I arrived in Düsseldorf on another flight from Manchester. The good thing about arriving in Düsseldorf from the United Kingdom and connecting to a Schengen flight is that you only need to pass passport control. They let you straight inside the non-Schengen transit hall, so there is no need to go through transfer security or even landside. There were E-passport gates available for passengers from EU countries and I was through in 20 seconds and ended up in the Schengen transit hall in terminal A, exactly the place where I needed to be.
I had already checked in online on the SAS webpage and had downloaded the boarding pass to my smartphone, and on top of that I only had hand luggage. According to the boarding pass though you get access to the fast track channel travelling in SAS Plus.
The transit hall was dead quiet this Saturday afternoon with very few flights. I had never seen it that empty.
With quick transfer formalities there was plenty of time for a lounge visit. Flying in SAS Plus gives you access to the Lufthansa Business Lounge however thanks to my Star Alliance Gold card I could also visit the Lufthansa Senator Lounge with a somewhat better selection of food and drinks.
I had visited the lounge in the past and it is one of the lounges which still has the old Senator lounge design with the old armchairs in black leather. The lounge was pretty much empty though, just as the rest of the airport.
There was a small selection of hot food available including pasta with some kind of hot stew as well as some hot bread rolls. There was also a small cold buffet.
And for dessert there was some kind of pineapple dessert and another one which was rice pudding with cherry sauce. Both of them surprisingly good. And there were of course all kinds of drinks on offer including wine, beer and a rather wide selection of spirits.
SAS flight SK 1622
SAS Plus / Premium Economy
The incoming flight was early so I also made my way to the gate quite early. The drawback about the departure monitors in Düsseldorf is that they do not show the flight status, so there is no such thing as ‘Gate open’, ‘Go to gate’, ‘Boarding’, ‘Final call’ and so on. The only thing you will see are two flashing green lights, which supposedly should mean that the flight is now boarding, or so I understand it. The problem is if you sit in the lounge you simply have no idea when you need to proceed to the gate.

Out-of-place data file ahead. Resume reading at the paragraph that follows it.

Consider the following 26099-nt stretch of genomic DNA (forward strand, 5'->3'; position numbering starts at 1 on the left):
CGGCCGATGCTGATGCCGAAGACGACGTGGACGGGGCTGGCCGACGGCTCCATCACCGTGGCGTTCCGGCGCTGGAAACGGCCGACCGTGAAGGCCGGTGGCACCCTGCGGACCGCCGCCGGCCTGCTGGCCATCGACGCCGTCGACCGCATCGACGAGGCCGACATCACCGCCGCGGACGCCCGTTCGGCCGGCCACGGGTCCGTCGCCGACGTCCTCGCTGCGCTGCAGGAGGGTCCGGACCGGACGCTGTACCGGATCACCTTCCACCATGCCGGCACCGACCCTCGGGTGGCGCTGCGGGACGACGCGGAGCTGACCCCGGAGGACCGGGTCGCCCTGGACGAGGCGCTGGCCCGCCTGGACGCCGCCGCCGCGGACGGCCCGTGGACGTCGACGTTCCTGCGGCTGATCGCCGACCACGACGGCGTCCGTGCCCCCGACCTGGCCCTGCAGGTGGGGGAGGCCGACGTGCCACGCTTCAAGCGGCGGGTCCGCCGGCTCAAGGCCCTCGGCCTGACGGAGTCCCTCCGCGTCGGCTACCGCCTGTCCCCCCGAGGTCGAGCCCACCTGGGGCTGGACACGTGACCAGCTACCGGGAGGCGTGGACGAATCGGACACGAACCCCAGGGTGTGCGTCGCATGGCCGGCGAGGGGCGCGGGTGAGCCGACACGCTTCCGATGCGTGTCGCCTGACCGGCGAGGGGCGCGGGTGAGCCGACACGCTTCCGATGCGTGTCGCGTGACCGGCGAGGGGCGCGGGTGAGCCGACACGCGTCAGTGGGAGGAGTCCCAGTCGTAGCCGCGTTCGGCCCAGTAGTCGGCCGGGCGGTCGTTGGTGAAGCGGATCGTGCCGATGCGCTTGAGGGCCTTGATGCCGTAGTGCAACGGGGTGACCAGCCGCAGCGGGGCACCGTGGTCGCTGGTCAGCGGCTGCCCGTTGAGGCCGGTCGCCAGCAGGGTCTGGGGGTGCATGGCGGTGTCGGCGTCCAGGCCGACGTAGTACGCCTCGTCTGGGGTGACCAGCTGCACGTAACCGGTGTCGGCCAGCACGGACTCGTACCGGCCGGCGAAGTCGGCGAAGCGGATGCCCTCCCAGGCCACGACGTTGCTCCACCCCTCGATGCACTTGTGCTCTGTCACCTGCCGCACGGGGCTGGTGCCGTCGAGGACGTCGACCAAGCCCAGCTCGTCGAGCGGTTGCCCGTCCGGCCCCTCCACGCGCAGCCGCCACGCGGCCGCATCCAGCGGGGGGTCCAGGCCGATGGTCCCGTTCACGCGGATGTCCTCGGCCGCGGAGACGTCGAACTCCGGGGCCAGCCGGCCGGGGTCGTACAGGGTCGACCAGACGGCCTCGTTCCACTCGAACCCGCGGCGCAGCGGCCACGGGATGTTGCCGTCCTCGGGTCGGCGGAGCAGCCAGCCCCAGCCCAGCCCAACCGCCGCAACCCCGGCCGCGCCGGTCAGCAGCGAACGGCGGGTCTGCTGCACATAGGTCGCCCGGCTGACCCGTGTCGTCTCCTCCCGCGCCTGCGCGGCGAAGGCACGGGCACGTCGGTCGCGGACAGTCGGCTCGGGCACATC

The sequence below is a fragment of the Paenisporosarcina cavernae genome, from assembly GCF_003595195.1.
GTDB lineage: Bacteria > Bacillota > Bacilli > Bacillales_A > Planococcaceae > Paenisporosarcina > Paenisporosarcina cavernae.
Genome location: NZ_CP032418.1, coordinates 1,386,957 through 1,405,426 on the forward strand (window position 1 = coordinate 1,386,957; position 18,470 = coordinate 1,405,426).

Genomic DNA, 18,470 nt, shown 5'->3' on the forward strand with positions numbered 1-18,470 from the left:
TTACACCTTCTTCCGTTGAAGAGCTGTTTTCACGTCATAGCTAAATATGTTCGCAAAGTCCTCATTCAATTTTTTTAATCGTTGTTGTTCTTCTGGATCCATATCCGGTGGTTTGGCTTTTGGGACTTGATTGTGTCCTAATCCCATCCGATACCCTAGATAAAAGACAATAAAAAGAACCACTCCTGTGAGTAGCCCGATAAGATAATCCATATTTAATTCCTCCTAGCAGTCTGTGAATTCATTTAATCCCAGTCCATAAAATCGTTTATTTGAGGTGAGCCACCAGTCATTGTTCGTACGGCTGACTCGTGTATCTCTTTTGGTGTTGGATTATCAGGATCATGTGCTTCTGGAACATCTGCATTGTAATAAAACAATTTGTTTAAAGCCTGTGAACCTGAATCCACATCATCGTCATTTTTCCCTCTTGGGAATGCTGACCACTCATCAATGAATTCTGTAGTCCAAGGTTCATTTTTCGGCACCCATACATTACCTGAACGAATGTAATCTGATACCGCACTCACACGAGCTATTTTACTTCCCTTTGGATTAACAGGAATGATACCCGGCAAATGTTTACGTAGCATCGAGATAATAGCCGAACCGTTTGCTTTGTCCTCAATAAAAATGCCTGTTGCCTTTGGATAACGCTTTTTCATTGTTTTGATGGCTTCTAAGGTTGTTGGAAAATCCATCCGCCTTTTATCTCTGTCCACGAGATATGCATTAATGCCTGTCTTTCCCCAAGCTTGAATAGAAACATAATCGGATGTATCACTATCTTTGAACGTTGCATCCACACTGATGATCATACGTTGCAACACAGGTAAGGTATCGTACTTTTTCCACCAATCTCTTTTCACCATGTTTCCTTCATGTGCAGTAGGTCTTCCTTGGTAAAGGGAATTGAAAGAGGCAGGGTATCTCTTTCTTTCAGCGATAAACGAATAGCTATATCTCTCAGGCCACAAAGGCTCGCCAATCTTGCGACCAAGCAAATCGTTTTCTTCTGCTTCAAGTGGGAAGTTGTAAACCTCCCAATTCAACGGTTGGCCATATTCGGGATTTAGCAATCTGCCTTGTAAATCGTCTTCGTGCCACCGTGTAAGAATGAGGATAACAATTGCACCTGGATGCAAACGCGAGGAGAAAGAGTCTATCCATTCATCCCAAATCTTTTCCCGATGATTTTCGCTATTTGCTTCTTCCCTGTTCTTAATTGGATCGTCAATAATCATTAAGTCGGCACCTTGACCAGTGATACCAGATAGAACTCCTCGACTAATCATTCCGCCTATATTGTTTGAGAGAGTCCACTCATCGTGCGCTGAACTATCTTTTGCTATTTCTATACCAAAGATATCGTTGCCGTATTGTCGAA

Anyway, I already knew the flight had landed ten minutes early so I made sure to be at the gate already 30 minutes before boarding, just to be sure. The gate, A44, turned out to be a bus gate in the basement. This did not really come as a surprise with the flight being operated by an CRJ-900, but at the same time there were plenty of empty parking stands at the terminal building, which would have saved both the incoming passengers and the departing passengers a bus ride.
No priority boarding was offered but it was really not needed. We were no more than probably 30 passengers at the gate so it would have made little sense, especially as we all were to board the same bus anyway.
The aircraft was parked at a remote stand, a short drive from Terminal A.
The CRJ-900 was operated by Cityjet on behalf of SAS, pretty much as expected. However the cabin had the usual SAS cabin design with the seats in dark grey and the cabin wall in light wood with the blue SAS logo on it.
We were only two passengers in SAS Plus, the premium cabin on shorthaul flights. Me in row 5 and a woman in row 3. So there was definitely no lack of space. Also economy class, called SAS Go, was fairly empty.
After the standard pre-recorded security announcement we took off towards the west with an expected flight time of just under an hour to Copenhagen.
Seat and cabin
There were 88 seats on the Bombardier CRJ-900 in a 2-2 configuration. SAS Plus stretched all the way to row 7 with only two passengers on these seven rows.
The seats were the standard SAS regional seats in dark grey leather. They are fairly comfortable with an acceptable legroom for a shorter regional flight.
The configuration in SAS Plus is also 2-2, just like in economy class. SAS Plus in a formal sense is sold as premium economy and not as a business class product, which means for example that there is no blocked middle seat (or adjacent seat on the CRJ aircrafts). They do try to block the adjacent seat for gold card holders but if the cabin is full all seats will be taken.
But at the same time you will have the letter C printed on your boarding pass, C as an abbreviation for business class. This is to make sure you get access to all the Star Alliance-designated business lounges as per standard Star Alliance lounge access rules. You should also be able to use the Star Alliance Gold Track channel through security, whenever available.